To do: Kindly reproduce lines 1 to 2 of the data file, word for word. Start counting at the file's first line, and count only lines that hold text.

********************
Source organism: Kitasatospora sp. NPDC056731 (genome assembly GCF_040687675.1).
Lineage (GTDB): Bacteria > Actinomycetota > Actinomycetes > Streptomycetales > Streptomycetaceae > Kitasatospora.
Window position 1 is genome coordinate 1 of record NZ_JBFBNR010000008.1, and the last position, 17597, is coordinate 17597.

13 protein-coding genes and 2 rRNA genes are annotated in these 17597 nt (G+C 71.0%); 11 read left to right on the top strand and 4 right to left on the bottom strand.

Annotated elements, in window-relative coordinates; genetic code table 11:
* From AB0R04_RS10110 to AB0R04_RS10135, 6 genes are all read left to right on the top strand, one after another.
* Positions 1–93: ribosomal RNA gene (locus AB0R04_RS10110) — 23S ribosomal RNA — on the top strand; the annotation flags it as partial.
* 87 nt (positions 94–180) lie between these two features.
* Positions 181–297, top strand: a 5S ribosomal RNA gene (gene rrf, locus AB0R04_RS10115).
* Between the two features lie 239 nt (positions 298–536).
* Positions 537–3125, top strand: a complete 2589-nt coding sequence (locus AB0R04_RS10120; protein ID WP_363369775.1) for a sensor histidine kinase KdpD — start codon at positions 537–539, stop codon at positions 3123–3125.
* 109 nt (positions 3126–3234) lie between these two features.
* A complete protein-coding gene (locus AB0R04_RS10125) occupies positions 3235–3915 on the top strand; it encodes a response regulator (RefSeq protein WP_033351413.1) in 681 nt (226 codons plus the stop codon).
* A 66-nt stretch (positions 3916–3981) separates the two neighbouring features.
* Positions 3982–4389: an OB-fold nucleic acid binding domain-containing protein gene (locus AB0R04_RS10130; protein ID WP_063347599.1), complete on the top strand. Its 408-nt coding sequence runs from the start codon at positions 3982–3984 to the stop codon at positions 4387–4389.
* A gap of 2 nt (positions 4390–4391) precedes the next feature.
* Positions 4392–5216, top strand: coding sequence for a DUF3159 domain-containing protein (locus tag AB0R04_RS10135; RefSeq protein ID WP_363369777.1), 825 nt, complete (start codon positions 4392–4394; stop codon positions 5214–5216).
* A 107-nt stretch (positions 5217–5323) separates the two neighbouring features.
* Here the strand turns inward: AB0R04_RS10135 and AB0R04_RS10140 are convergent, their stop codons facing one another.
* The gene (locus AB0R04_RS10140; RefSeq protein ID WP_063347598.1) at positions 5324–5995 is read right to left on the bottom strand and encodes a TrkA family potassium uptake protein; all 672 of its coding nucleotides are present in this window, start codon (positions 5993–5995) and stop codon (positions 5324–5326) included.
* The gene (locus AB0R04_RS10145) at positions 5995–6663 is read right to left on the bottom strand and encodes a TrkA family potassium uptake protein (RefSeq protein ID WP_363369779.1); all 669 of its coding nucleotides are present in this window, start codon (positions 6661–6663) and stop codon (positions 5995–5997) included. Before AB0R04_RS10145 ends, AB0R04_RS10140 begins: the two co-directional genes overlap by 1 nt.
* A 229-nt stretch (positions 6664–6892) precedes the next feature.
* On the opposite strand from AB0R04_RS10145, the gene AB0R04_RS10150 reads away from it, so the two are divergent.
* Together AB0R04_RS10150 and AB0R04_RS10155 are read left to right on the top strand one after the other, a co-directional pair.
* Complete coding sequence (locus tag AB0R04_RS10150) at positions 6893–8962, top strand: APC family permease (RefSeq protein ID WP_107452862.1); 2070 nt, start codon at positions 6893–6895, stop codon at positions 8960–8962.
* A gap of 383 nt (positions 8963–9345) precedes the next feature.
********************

Source organism: Kitasatospora sp. NPDC056731 (genome assembly GCF_040687675.1).
Lineage (GTDB): Bacteria > Actinomycetota > Actinomycetes > Streptomycetales > Streptomycetaceae > Kitasatospora.